: Several new revelations this week. Back when her name was Angela Forrest, Mary Alice Young used to work with Martha Huber’s sister Felicia at the Dorothy Drake Rehabilitation House in Utah. Let me guess: previous, and possibly current, residence of the missing Dana, perhaps? Also, Lynette’s kids are a bunch of thieves, and Rex finally gives in and asks Bree to dominate the one area of his life she doesn’t already fully control. Which dishwasher setting do you use for handcuffs, by the way? Hi-temp scrub, with sani-rinse?

This episode had two key players acting out of character, unfortunately. Gabrielle has always been arrogant, but not quite the raging bitch she was to Yao Lin, as well as to her “mattress king” employer and his customers. Sounds like Eva Longoria needs to send a giant box of Valentine chocolates -- or maybe just a bag full of money -- to the DH writing staff, stat, before her character loses any hint of likability.

Lynette, too, has always been feisty…but never the type to throw an egg in her elderly neighbor’s face. Granted, crotchety Mrs. McCluskey (aka Dolores Landingham from “The West Wing”) should never have run over Lynette’s son’s bike…but there are lines that good people don’t cross, and egging dear old Mrs. Landingham in the face is right smack on the wrong side of that line. Still funny, though.

In contrast, Susan is perfectly true to form, finding herself involved in yet another slapstick moment with consequences. This time, it’s her too-short dress, combined with her inexplicable inability to notice a waiter crouched under her table (!), that leads to a scream and a fall and a crash -- and the ripping of the stitches from Mike’s shiny new gunshot wound.

Mike decides the best course of action is to sit there bleeding through dinner, then realizes his tough-guy genes aren’t that dominant, after all. He gets up to leave, falls to the floor, and has to make up some lame story about how he shot himself cleaning his gun. The doctors don’t buy it…so neither does Susan….

…And that’s BEFORE Susan sees the dead woman’s bracelet Lynette’s kids stole from Mike’s garage. Better beef up that alibi, tough guy. ~

: As was bound to happen, Zach kisses Julie, and is walked in on by Susan -- who is understandably mortified to see her daughter embracing the father-beating, breaking-and-Christmas-decorating, mental-hospital-fleeing boy next door. It’s terrible; it’s awful; Julie positively cannot date him, says Susan…but, sure, yeah, go to the school dance with him. Shouldn’t be any problem with that.

At said dance, suspicious chaperone Paul asks overprotective chaperone Susan to dance with him -- to freakin’ “Dust in the Wind,” of all things, because apparently all the hip kids are listening to Kansas these days -- in order to learn which, if any, of Zach’s secrets Susan knows. Susan pretends she’s heard all of them, and gets Paul to spill some details about Dana…but she still doesn’t learn the full truth -- and neither do we. Is Dana still alive? The episode leads you to believe otherwise, but my money says yes, and it also says she will be showing up just in time for sweeps.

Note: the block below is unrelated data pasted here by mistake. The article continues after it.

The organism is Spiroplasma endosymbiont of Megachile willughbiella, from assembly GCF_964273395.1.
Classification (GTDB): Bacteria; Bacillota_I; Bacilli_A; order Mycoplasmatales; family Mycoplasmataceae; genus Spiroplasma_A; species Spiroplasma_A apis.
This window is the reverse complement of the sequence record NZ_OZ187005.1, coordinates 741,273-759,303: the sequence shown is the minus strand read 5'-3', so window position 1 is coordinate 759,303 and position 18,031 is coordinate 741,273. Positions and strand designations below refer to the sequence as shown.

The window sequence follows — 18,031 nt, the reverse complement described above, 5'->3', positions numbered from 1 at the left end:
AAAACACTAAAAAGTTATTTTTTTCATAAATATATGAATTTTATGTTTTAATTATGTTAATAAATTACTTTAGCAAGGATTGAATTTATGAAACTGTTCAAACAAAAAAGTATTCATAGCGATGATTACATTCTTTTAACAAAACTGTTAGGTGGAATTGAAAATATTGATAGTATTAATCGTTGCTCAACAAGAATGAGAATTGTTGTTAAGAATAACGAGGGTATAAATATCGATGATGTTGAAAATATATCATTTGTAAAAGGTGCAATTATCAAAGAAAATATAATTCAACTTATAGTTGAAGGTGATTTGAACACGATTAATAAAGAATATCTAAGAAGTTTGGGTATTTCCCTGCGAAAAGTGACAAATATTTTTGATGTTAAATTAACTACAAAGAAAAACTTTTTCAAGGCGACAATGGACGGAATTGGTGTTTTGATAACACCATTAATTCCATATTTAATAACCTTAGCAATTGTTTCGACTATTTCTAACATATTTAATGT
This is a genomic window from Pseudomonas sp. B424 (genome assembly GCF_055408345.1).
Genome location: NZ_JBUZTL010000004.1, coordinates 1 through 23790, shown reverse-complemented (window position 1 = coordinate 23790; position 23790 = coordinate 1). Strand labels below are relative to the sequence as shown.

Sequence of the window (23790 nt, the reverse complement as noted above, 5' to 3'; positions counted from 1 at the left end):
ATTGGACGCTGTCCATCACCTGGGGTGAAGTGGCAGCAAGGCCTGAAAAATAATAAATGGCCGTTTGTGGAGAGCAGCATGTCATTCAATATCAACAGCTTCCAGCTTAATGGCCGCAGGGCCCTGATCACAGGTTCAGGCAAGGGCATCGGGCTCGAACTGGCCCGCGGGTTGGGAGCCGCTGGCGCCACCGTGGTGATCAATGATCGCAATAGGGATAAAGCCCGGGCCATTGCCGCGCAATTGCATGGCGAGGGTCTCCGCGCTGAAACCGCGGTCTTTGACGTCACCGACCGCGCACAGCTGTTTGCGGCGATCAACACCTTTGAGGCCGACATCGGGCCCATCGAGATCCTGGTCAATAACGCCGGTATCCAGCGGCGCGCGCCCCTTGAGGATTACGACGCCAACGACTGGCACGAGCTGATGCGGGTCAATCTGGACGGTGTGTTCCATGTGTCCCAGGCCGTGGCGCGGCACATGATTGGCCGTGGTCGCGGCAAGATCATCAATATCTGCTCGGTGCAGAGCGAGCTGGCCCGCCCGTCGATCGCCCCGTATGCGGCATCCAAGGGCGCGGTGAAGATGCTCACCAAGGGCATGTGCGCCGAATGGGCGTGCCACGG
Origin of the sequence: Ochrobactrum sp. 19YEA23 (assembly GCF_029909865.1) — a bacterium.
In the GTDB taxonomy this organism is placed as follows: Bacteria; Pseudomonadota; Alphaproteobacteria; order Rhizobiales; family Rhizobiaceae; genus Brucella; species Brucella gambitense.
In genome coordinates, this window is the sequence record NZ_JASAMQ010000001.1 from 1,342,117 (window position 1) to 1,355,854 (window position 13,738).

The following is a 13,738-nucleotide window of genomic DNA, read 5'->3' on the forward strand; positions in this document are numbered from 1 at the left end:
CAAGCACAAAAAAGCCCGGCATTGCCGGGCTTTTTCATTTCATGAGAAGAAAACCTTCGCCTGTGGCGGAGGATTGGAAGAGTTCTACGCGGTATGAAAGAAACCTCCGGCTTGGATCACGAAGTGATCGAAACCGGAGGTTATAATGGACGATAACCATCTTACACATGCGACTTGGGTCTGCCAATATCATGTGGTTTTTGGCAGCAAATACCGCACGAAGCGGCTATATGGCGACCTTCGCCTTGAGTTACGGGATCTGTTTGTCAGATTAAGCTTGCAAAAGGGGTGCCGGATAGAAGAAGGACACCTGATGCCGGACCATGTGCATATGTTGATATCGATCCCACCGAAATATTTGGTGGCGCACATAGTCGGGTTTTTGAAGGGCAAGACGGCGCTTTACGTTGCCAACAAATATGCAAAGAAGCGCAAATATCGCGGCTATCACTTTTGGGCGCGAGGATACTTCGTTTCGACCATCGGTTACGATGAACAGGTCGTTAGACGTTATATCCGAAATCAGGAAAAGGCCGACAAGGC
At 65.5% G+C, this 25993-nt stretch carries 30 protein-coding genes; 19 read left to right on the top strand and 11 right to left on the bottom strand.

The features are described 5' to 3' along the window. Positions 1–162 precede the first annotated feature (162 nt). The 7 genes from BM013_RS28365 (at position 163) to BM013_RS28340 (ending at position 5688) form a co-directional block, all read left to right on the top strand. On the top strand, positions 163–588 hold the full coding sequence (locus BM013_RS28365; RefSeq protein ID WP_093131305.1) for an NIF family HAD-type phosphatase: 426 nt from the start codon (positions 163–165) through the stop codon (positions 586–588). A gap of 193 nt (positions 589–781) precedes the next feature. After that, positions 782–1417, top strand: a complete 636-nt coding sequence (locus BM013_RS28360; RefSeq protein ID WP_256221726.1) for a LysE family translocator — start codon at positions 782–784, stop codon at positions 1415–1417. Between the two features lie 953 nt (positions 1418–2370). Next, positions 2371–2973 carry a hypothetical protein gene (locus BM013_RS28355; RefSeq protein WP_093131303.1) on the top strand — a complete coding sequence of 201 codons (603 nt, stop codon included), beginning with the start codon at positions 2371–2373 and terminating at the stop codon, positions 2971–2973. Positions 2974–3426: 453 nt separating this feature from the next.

John the Hot Gardener’s parents show up at Gabby’s house looking for a favor: They need her to talk their no-longer-jailbait son into attending college as planned, rather than giving it up to launch his gardening business full-time. To keep her secret secret, Gabby complies, and John surprises her by proposing with his grandmother’s engagement ring. He wants to start the business to earn an income so he and Gabby can get married. Gabby’s response? “I’ve been poor but happy. Guess what? I wasn’t that happy!” For once, she does the right thing -- and breaks the kid’s heart.

Lynette is troubled by her father-in-law’s infidelity, and husband Matt, shmuck that he is, appears to have followed in Daddy’s footsteps at least once. This revelation will undoubtedly also be unveiled during sweeps, possibly carried onto the set in a locked silver briefcase, handcuffed to Dana’s wrist. Or maybe not.

Rex and Bree enjoy games of one-upmanship with their divorce lawyers, each claiming rights to items they know the other covets. Bree, the non-skier, takes the condo in Aspen; Rex takes the good china so he will have something nice off which to eat takeout. To quote Rex, “Isn’t divorce fun?”

It is when it’s these two. But watch out for creepy George -- and, Rex, seriously, dude: don’t leave your prescriptions with the guy you’ve just insulted, and who wants to bang your wife. It’s just good common sense. ~

: Poor, sad little Edie is distraught to have conclusive evidence that her only real friend is dead. She plans to scatter Huber’s ashes in a nearby river, and asks the usual suspects to come along. Bree, Gabby and Lynette all have valid excuses, which leaves Susan holding the short straw. Susan tries to pull a Homer (“I’d love to wanna help you, Flanders…”) -- or perhaps that’s a Phoebe (“Gee, I wish I could, but I don’t want to…”) -- but eventually realizes she needs to go to help make up for burning the poor slut’s house down. Especially if the poor slut is about to find out whodunit, since Felicia is reading her late sister’s journals.